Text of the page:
Philanthrocapitalism Debate – The Good Samaritan and Performance Measurement

Posted on July 8, 2008. Filed under: Leadership | Tags: , |

There’s an interesting online debate about “Philanthrocapitalism” being held on the Global Philanthropy Forum, which is at

I have several posts on the discussion, and one that refers to my article about “The Good Samaritan and Performance Measurement” which is here for your convenience:

Is 2000 years long enough to demonstrate results?
Not with today’s performance measurement tools.

It’s also important that you have the right tool for the job, and that’s one of the huge challenges in the non-profit sector. If all you’re doing is selling boxes or sugar water, it’s easy to count how many you’ve sold. I’m also reminded of Abraham Maslow’s quote: “If the only tool you have is a hammer, everything tends to look like a nail.”

If on the other hand, your working on making the world better, it’s a lot harder as my article about “The Good Samaritan and Performance Measurement” shows:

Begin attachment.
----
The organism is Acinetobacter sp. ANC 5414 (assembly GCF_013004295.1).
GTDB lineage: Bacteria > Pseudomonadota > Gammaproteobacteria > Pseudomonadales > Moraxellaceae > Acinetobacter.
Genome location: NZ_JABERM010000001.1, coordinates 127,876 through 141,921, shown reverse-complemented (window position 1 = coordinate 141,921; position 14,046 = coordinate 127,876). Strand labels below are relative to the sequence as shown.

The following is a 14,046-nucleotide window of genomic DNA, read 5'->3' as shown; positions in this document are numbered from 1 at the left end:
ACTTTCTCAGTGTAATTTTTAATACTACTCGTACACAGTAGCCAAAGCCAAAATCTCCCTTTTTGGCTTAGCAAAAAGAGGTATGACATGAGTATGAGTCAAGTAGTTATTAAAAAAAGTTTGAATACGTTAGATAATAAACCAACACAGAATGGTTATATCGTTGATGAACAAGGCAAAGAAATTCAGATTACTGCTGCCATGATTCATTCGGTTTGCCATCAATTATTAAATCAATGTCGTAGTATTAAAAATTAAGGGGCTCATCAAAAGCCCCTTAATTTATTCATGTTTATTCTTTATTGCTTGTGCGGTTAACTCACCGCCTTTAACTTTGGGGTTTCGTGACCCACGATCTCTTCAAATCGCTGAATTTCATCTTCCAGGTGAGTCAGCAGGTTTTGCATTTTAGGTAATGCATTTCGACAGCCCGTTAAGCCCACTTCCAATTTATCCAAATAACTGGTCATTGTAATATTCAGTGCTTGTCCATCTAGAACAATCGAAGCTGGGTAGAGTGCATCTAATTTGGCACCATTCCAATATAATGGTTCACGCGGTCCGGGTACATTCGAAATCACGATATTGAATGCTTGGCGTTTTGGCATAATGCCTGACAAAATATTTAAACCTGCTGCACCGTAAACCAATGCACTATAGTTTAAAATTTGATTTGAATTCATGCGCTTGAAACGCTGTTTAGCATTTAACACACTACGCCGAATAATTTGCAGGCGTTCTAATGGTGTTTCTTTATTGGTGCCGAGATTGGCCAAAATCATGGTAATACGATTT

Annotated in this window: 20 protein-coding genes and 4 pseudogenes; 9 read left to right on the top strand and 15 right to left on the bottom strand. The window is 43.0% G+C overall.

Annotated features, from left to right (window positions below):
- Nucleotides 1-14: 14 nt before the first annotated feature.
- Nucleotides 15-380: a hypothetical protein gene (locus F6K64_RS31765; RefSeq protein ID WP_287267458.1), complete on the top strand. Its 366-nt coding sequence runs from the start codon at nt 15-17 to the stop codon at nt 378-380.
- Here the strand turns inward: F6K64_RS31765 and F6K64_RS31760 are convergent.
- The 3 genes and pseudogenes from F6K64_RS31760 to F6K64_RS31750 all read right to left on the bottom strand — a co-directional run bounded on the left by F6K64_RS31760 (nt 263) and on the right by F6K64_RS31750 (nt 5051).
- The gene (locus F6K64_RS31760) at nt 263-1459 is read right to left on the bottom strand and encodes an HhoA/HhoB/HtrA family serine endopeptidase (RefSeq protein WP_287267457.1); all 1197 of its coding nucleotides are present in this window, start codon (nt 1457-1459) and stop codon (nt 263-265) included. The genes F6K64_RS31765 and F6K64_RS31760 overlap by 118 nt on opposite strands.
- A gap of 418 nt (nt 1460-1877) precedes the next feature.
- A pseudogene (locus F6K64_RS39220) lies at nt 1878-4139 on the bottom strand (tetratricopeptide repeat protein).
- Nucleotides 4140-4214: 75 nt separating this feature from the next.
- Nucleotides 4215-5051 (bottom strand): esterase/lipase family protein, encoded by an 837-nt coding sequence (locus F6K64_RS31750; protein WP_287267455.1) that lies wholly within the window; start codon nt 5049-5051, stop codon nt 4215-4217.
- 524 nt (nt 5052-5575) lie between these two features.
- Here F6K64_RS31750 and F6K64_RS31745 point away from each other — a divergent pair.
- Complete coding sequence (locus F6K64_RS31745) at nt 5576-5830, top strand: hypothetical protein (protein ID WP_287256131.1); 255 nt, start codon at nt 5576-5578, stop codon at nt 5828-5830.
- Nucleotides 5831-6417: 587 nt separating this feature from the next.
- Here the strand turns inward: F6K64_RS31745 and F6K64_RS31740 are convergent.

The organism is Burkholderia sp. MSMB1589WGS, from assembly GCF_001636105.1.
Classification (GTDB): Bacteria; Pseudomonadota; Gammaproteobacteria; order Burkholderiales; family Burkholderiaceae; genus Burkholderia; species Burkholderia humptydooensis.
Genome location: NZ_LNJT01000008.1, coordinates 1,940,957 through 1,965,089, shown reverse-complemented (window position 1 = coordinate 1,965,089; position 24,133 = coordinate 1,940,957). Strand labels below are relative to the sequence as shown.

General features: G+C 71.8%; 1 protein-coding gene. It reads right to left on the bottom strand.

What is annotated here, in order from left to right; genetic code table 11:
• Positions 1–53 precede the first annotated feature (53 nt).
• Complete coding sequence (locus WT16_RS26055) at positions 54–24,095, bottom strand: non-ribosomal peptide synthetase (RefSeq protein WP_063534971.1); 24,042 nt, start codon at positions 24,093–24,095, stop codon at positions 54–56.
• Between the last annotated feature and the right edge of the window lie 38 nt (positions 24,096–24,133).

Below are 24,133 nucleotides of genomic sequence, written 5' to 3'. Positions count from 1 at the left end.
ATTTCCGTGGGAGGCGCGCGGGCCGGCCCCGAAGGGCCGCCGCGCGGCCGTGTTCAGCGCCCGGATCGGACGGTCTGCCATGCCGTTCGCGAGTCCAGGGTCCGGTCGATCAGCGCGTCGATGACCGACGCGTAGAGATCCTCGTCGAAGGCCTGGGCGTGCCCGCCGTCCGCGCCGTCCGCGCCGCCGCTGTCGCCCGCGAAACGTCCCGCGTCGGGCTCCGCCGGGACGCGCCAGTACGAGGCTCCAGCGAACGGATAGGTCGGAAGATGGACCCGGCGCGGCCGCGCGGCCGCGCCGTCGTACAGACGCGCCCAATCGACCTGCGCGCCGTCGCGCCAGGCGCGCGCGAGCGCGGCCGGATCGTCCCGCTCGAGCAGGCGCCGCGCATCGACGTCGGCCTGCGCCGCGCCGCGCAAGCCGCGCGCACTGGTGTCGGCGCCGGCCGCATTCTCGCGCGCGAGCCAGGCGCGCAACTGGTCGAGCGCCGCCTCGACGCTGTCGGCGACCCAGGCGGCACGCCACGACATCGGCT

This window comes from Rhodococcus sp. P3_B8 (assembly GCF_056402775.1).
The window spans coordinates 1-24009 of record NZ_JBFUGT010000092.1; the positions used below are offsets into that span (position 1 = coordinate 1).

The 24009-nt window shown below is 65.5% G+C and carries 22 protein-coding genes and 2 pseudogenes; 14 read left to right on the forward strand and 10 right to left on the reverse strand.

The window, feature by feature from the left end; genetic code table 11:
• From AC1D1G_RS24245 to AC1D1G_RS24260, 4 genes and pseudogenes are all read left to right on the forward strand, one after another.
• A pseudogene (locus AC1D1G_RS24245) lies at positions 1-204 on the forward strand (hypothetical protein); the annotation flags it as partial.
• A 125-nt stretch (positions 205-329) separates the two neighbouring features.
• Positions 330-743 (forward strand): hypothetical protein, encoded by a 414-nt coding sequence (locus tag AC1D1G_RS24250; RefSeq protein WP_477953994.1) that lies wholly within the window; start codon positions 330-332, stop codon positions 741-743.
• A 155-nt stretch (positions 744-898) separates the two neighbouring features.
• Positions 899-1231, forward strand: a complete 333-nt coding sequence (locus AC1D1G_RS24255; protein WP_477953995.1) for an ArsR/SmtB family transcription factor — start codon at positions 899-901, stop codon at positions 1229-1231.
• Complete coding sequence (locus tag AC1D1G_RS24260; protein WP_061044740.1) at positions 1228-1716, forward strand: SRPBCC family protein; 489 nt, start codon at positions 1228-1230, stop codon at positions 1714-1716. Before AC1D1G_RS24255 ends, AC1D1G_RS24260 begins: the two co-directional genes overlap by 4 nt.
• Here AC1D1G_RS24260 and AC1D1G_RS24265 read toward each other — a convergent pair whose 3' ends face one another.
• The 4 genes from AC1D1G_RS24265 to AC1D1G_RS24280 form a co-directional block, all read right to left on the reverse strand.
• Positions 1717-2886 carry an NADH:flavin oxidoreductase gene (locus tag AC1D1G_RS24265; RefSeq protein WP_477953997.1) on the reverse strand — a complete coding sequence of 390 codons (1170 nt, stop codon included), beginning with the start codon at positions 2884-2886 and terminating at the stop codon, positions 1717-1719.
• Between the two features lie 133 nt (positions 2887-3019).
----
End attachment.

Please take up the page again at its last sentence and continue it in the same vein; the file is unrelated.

The Good Samaritan & “Performance Measurement”
by Bill Huddleston

Currently, there’s a lot of hype in the world about being “results oriented” and the culture of “performance management” has seeped its way into almost every realm of American life, including business, government and now, the non-profit world as well.

Well, why shouldn’t it? Doesn’t it sound like it’s the only way to be, after all, who could be “against results” or against “performance measurement.” It sounds great, but like the question, “When did you stop beating your wife (or husband)?” it sets the stage in an extremely negative, and skewed fashion.

Let’s use a historical example, the story of the good Samaritan from the Bible is one that I believe is so widely known that it qualifies as a societal story, not just a religious one.

To recap, in the parable a traveler is robbed, beaten, stripped of his clothes and left for dead. Two different people walk by, leaving the robbery victim alone. Then a man from Samaria (the Good Samaritan) comes upon the man, and even though the two different groups hated each other, he stops to render aid.